24/09/2006 | by Onboard
There’s heaps of stuff which has been learned in other areas of life that can – and should – be applied to snowboarding. Let’s have a look at how common wisdom and some old fart snippets may help your snowboarding life.
Start on a project and never finish it
Winston Churchill was mostly known for being the British prime minister during World War II but also for enjoying the taste of a fat cigar. Folklore also has it Winston had an interesting side-kick project, one which he claimed saved his sanity during rough times: he worked on a huge stone wall by his house.
As Winston slaved away on it on evenings and weekends, the massive wall of stones continually grew longer and taller, but it never got finished. And this was exactly the point! By never finishing it, Winston knew he always had some quiet and interesting work ahead of him. This created a stable point in an otherwise fast-paced life. Almost certainly he was also fond of knowing he created something that would last a long time and out-live himself.
Perhaps we all need a project like this in our lives. Maybe we can see signs of this on the dimensions of some kickers of this season. They just keep getting bigger and bigger each year, as more and more snowboarders learn how to manoeuvre a snow-cat! But as the parks melt away at the end of each season, you might want to find something more lasting as well, so how about keeping your board in tip-top shape? It’s nice and quiet in the garage, basement, or wherever you do your waxing – and I guarantee that your board will never say no to a new layer of wax or some more sharpening of its edges. The fume of some of the more expensive flour-based waxes gives you a decent high as a side-order too.
Pick 2 out of 3 – or pick them all
A widespread meme is that life consists of three ‘objects’ or ‘areas’ – and if you want to be successful in life, you can only pick two of them to focus on. The ‘objects’ mentioned are something along the lines of: Career, Social Life and Sports. Heard the meme and managed to squeeze one of them out? Didn’t think so – and did you fail utterly in life? Didn’t think so either.
Perhaps this is one example were we try to simplify our life too much. The lives of pretty much all of us are way more complex than to simplify into a few well defined and separate areas in a model like that.
But perhaps we can spot a grain of truth in this too, if we look closely at the people nearest to us. Haven’t most of those who are successful at work or business paid a price with either their physical health or their relationship to friends and family? And have the ones doing “all of the sports all of the time” managed to get themselves a career and cultivate close friendships with loved ones? Depending on your answers to these questions, it may be worth keeping this in mind – although it might not guide you through your everyday decisions. For example, you better put it away when you’re deciding whether you should do another season or not…
Talk less – fly more
We’d all have a few free meals at Burger King if we had a dollar for each time we heard/read the phrase “he lets his riding speak for itself”, wouldn’t we? This is not only because there’s been heaps of good riders coming out of Finland during the past decade and because Finns are both shy and poor at English. While this may all be true, the main reason for the admiration of someone who can keep his mouth shut and launch his methods large, is that any fool can criticise, condemn and complain – and most fools do. It’s so easy to talk trash about someone or something that we often do it just by opening our mouth without thinking about what we are going to say.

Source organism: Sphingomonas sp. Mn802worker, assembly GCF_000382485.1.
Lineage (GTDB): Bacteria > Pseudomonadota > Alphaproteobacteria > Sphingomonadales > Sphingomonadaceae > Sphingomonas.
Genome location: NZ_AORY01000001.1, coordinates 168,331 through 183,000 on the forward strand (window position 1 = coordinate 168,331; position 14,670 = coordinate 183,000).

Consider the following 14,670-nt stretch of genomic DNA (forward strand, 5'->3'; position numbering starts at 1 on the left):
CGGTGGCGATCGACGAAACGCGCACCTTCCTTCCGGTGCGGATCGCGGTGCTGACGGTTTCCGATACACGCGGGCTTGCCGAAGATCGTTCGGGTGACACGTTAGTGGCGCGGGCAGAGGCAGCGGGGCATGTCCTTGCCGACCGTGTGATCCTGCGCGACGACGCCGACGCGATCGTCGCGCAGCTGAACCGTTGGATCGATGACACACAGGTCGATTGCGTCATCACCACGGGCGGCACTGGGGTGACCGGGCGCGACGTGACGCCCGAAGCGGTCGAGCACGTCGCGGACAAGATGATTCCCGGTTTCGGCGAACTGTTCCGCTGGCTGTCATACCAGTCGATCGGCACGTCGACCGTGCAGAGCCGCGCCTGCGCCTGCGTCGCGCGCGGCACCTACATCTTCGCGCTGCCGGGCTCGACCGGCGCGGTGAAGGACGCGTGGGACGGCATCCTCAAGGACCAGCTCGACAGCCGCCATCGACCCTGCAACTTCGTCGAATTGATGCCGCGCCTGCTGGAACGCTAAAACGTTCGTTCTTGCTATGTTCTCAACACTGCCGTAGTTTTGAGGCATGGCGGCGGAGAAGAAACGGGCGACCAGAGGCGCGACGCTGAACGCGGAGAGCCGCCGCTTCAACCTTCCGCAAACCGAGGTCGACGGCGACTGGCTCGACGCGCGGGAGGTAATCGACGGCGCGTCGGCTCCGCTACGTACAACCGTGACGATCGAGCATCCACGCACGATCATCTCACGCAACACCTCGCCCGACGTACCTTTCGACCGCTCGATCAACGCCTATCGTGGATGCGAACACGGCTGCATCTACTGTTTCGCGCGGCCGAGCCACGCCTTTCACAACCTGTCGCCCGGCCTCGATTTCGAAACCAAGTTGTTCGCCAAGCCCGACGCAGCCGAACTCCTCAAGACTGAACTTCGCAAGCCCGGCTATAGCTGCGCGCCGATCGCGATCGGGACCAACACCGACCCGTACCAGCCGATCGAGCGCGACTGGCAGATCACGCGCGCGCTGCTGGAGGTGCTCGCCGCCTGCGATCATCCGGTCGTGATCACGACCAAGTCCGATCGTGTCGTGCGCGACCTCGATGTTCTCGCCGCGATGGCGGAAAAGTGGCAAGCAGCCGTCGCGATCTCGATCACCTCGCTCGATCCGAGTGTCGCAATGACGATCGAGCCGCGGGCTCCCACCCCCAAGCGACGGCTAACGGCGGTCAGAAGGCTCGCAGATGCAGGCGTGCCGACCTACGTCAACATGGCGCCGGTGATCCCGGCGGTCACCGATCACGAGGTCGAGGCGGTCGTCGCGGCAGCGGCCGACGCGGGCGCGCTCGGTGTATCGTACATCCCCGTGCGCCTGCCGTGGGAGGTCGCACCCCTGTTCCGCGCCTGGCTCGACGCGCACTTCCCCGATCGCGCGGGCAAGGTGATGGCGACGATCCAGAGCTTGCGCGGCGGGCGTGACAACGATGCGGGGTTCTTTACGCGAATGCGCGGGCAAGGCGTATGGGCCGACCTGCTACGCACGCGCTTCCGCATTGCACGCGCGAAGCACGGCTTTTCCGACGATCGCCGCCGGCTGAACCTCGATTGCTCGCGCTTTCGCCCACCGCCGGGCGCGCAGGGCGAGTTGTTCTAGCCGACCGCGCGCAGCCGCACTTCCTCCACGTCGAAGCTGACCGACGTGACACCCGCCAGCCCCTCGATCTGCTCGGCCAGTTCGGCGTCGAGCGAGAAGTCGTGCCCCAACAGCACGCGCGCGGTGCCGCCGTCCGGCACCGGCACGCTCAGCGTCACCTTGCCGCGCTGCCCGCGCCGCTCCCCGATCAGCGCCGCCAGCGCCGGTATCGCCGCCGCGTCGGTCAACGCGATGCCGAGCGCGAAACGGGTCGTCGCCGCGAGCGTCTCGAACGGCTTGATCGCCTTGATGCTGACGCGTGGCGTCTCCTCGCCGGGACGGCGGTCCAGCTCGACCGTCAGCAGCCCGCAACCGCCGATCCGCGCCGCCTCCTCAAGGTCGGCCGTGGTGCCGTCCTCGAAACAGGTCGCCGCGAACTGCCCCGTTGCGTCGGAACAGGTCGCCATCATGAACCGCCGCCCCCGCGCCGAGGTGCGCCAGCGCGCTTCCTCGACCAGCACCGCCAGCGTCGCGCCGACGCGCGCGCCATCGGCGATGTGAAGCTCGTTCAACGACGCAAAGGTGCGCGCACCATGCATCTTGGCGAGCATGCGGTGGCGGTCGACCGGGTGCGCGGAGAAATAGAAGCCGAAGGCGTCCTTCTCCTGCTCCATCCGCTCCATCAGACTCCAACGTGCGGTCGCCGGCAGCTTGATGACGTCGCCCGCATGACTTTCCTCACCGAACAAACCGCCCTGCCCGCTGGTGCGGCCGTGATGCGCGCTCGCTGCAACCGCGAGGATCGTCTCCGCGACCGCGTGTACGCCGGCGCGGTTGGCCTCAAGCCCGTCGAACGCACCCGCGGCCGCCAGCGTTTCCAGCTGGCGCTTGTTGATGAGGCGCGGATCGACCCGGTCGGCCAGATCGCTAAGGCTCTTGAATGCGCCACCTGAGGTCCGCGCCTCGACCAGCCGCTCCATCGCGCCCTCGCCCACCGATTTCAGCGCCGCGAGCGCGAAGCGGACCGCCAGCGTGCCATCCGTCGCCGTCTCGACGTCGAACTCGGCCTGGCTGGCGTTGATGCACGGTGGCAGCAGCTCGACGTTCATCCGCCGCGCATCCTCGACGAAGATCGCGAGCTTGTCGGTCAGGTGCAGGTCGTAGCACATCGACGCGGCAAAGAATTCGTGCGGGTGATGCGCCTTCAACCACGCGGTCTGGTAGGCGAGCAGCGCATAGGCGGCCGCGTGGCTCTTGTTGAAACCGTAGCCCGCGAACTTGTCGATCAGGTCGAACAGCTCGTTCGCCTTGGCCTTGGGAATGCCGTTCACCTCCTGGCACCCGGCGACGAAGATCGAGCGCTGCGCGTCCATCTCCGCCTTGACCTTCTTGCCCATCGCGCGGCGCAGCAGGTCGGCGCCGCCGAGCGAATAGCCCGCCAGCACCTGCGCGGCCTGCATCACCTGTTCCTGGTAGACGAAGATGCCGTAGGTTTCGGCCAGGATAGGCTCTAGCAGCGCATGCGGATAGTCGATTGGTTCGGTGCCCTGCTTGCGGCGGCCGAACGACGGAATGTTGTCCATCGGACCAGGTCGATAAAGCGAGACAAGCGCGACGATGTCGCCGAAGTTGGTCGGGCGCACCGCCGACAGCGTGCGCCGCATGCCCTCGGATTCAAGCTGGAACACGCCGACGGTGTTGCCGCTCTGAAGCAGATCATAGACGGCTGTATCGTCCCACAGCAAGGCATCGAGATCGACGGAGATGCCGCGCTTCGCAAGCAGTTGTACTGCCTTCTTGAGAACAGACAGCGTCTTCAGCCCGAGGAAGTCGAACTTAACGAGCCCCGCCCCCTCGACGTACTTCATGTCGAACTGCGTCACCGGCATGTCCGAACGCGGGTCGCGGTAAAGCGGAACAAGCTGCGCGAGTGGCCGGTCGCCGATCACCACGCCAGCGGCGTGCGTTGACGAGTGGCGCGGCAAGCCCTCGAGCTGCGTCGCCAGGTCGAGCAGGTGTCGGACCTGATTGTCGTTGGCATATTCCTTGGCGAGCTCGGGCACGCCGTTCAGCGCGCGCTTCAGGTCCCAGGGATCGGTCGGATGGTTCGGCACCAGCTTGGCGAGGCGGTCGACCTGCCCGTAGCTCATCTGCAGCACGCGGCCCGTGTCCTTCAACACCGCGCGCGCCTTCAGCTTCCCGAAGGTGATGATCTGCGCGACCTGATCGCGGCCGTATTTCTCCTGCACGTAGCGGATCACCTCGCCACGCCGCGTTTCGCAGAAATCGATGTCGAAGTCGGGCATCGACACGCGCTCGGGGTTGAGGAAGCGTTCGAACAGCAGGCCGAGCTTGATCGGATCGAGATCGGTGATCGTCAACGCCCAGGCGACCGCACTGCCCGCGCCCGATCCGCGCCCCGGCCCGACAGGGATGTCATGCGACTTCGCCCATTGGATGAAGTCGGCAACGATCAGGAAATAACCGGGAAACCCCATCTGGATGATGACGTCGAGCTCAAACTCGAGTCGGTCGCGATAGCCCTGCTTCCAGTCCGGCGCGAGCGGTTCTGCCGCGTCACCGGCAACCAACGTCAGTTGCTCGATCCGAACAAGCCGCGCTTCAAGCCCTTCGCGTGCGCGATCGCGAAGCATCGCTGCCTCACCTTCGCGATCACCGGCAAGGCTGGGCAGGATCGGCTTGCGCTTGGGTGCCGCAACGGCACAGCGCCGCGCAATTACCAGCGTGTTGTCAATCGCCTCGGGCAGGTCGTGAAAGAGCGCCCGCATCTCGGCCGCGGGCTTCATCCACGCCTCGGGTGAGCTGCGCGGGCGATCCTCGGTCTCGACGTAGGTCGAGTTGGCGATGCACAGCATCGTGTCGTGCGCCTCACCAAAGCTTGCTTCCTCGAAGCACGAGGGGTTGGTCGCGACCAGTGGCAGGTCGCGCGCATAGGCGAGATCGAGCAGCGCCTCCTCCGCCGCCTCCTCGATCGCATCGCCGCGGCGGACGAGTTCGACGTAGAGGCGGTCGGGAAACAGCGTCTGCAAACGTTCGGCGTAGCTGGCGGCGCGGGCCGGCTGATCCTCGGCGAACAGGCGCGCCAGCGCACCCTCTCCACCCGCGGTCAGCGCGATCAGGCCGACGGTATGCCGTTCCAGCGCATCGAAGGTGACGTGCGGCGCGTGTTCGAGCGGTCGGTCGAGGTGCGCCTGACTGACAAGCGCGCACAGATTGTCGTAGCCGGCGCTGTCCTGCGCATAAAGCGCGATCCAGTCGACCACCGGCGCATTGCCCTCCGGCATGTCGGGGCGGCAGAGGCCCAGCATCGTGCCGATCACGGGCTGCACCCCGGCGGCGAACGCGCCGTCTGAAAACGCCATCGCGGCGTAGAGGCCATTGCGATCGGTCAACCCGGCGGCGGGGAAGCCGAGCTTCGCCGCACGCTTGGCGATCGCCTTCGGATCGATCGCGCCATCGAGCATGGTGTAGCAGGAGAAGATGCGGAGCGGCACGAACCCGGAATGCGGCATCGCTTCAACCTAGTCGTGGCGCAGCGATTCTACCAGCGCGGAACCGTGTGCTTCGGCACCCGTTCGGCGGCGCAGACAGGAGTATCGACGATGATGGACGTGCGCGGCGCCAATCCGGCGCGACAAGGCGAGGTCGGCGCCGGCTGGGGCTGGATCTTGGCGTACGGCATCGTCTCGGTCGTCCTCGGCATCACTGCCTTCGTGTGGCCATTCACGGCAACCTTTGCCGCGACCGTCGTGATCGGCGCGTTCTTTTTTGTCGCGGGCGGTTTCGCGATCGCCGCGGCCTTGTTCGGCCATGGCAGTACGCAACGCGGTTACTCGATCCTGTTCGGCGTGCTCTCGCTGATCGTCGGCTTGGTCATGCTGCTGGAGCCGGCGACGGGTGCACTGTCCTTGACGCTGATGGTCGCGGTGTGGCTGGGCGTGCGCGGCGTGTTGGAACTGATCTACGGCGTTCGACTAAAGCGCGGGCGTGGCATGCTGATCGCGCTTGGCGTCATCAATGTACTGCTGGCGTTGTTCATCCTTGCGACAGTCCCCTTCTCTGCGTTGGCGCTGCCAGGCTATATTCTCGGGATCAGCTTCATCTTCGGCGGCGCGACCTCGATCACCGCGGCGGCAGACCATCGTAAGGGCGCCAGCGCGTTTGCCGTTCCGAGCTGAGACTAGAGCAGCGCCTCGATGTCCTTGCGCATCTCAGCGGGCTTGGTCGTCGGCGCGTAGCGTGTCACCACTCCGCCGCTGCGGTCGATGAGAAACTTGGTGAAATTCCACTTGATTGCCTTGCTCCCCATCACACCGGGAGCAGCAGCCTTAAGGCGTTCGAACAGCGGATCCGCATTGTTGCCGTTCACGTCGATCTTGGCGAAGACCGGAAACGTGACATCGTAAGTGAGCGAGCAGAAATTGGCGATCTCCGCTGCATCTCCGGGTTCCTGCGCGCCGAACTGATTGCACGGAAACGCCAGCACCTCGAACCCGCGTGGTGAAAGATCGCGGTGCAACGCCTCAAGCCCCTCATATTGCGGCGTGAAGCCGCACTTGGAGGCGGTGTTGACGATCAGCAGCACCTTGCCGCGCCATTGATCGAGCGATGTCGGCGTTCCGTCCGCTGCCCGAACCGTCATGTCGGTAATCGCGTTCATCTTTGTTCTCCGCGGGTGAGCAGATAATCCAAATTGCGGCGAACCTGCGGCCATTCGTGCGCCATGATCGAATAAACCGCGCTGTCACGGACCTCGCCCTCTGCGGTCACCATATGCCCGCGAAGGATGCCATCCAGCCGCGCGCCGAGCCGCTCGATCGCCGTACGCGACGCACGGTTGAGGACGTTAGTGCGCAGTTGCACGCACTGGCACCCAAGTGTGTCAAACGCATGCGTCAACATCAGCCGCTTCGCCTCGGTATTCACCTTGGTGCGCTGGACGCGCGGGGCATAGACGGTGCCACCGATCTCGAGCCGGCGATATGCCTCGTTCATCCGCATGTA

One of the brothers credited with constructing the first working aeroplane put it this way: “A parrot talks much and flies little.”
No maths – no worries
“I never think of the future. It comes soon enough,” Albert Einstein is famed for saying – and this is really good advice. Seldom has anyone been brought to their knees from a day’s work – or a day’s riding for that matter – but often from adding worries about tomorrow’s work to the burden. So never anticipate what may not come.
One way of stop worrying about what quite possibly will not happen in the future is doing your maths properly. For example, a significant number of US citizens spend time worrying about getting killed in a terrorist attack, such as the one at the World Trade Center. What few of them think about is that while 2,986 people died on the September 11 attack – and not many more since then – every year more than 45,000 Americans become road-kill victims in traffic accidents in that country. Now, should Americans keep worrying about terrorist attacks or start driving a little more carefully in safer cars?
So how does this apply to your riding? Well, often we spend quite a bit of time preparing for going to the hill, packing our bags, scraping ice from the wind-shield, and so on. Then, while on the hill we worry about whether we look swell in our new ultra low-cut pants, if it’s going to soften up in the afternoon or not, if we got enough battery in the mobile phone to make it through the day, etc. Occasionally you’ll want to throw that all out the window and just focus on going down the hill in the most fun way possible, no matter how you choose to do it. What awaits you when you come to the bottom? The hill will wait for you, and so will your next run. There’s very little chance that anything will interfere with your run if you attack it with a no-holds-barred approach.
Anders Hagman is a Swedish former pro snowboarder who likes to cultivate his philosophical garden. His latest book-tip is ‘Innumeracy – Mathematical Illiteracy and Its Consequences’.